Last updated: April 26, 2019
Topic: LawGovernment
Sample donated:


Tyranny and Oppression

Not each of the Americans is knowledgeable of the fact that in the fight against foreign enemy, the United States’ Constitution, particularly Article I, section 8 specifically provides that the Congress shall have the power to reprimand offences against the Law of Nations, to pronounce war, to raise and maintain Armies, to make guidelines of the naval land and Forces, and to repel Invasions (Early America). Since the September 2001 terrorist assaults, however, countless Americans suddenly realized the significance of knowing what the United States Constitution bears for them.

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Terrorism for one is something that threatens not only the United States, but as well as several other nations. One of the deep-seated ideologies promoted in United States domestic and foreign policy is the need to maintain a strong American anti-terrorism guidelines. When the September 11 attack happened, the United States had a very evident option to employ the powers provided by the land’s highest law, and the country did not falter in seizing the said authority. United States leaders are unyielding on the principle that terrorism has to be stopped before it takes the life of another hundreds of Americans, and the country further firmly made public its intention to persecute terrorist groups wherever it comes across them. Americans are surely by no means liberated so long as foreign enemies are terrorizing their native soil.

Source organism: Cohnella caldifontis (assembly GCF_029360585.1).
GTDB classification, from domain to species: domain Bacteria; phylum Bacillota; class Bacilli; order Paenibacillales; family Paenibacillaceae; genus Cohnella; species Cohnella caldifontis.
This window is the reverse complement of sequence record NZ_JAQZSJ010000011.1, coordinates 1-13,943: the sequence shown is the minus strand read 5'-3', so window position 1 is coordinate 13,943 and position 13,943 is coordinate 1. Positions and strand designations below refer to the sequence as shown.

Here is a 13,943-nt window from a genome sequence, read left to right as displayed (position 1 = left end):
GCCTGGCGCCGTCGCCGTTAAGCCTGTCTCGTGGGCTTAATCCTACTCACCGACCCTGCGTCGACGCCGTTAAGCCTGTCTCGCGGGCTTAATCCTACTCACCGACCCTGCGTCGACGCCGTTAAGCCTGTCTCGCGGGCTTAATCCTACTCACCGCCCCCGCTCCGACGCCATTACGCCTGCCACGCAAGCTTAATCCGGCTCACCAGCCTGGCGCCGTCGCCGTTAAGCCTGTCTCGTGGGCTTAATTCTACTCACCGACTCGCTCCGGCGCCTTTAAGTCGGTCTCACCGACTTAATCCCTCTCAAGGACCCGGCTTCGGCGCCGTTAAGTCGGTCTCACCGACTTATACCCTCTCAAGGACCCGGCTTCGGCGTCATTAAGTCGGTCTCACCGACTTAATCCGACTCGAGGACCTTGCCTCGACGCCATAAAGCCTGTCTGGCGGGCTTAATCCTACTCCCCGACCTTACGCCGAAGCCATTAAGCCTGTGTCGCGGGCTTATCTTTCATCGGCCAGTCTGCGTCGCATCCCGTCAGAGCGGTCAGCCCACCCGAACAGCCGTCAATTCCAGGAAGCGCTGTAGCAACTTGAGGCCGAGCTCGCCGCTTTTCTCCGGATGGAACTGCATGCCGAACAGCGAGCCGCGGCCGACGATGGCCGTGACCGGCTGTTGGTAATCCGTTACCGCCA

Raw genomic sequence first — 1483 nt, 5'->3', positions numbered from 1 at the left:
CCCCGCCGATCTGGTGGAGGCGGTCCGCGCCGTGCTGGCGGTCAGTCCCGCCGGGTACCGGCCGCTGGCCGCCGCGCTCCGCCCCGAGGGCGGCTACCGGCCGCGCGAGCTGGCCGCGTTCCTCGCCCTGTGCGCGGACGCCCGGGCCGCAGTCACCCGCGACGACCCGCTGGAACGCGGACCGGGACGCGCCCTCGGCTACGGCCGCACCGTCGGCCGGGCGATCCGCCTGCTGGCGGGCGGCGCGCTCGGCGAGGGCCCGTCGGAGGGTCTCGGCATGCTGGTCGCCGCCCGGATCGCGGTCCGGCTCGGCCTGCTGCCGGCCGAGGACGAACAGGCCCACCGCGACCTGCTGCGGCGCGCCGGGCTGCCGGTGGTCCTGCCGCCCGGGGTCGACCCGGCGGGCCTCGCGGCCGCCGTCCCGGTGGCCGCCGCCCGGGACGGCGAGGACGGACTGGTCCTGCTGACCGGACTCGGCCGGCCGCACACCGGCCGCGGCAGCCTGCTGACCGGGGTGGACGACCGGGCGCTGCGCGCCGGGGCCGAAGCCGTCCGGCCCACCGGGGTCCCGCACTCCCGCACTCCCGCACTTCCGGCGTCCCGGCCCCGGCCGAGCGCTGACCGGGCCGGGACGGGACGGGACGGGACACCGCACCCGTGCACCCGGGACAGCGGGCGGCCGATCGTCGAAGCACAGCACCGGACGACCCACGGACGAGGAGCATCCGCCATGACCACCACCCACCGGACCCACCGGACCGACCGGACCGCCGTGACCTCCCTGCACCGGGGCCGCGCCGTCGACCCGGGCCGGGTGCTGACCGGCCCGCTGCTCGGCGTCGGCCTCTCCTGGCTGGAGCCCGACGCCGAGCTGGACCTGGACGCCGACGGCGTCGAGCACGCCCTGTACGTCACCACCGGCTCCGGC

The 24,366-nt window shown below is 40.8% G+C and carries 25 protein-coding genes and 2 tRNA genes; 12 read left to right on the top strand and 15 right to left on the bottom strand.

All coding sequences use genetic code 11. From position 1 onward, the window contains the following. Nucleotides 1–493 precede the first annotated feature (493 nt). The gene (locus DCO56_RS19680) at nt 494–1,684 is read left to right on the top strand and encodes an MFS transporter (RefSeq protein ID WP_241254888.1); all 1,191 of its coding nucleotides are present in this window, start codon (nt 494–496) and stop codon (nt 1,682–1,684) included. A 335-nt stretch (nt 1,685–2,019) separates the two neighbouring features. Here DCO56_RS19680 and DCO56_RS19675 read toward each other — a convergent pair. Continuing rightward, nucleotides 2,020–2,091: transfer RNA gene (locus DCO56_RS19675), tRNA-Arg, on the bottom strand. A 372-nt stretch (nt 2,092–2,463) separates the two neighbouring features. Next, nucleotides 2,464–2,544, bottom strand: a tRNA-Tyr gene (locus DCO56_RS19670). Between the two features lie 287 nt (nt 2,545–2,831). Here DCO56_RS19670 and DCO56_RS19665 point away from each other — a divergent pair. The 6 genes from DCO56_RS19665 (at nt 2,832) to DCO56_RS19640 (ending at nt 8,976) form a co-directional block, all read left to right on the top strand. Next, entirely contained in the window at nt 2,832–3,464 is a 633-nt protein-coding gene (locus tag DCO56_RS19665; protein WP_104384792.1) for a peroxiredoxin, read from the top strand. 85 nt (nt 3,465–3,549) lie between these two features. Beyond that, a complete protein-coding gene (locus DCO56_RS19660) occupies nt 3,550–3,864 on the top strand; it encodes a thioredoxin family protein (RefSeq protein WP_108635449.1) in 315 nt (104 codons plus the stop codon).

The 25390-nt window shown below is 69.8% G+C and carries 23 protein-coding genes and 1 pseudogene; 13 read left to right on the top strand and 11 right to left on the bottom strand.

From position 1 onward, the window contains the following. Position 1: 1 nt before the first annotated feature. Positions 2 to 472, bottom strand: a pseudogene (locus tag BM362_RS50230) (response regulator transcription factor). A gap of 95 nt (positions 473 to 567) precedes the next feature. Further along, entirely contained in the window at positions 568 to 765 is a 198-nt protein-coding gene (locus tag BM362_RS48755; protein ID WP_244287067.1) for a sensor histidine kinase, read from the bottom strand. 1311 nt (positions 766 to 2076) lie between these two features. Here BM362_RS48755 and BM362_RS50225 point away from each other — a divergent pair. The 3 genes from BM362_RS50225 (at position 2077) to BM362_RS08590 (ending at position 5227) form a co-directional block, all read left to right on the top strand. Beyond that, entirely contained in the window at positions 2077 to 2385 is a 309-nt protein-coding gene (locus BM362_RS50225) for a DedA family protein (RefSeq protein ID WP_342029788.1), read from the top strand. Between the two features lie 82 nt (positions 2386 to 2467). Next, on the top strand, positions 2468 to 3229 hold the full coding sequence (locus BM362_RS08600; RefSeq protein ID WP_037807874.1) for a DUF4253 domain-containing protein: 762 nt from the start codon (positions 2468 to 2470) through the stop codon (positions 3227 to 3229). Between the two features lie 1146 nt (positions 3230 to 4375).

The United States will be committed to memory by most people as one of the most free and democratic nations in the world and with essentially remarkable Constitution. The country must appropriately perform their authority in order to safeguard the fundamental liberties confined by the highest law. The foreword of the Constitution evidently mandates the government to guarantee domestic harmony, and encourage citizens’ happiness. Failing to provide the aforesaid guarantee will only imply the constitutional objective of “blessings of liberty” as comparable to a mere scrap of paper.


Early America. (n.d.). The Constitution of the United States. Retrieved January 22, 2009, from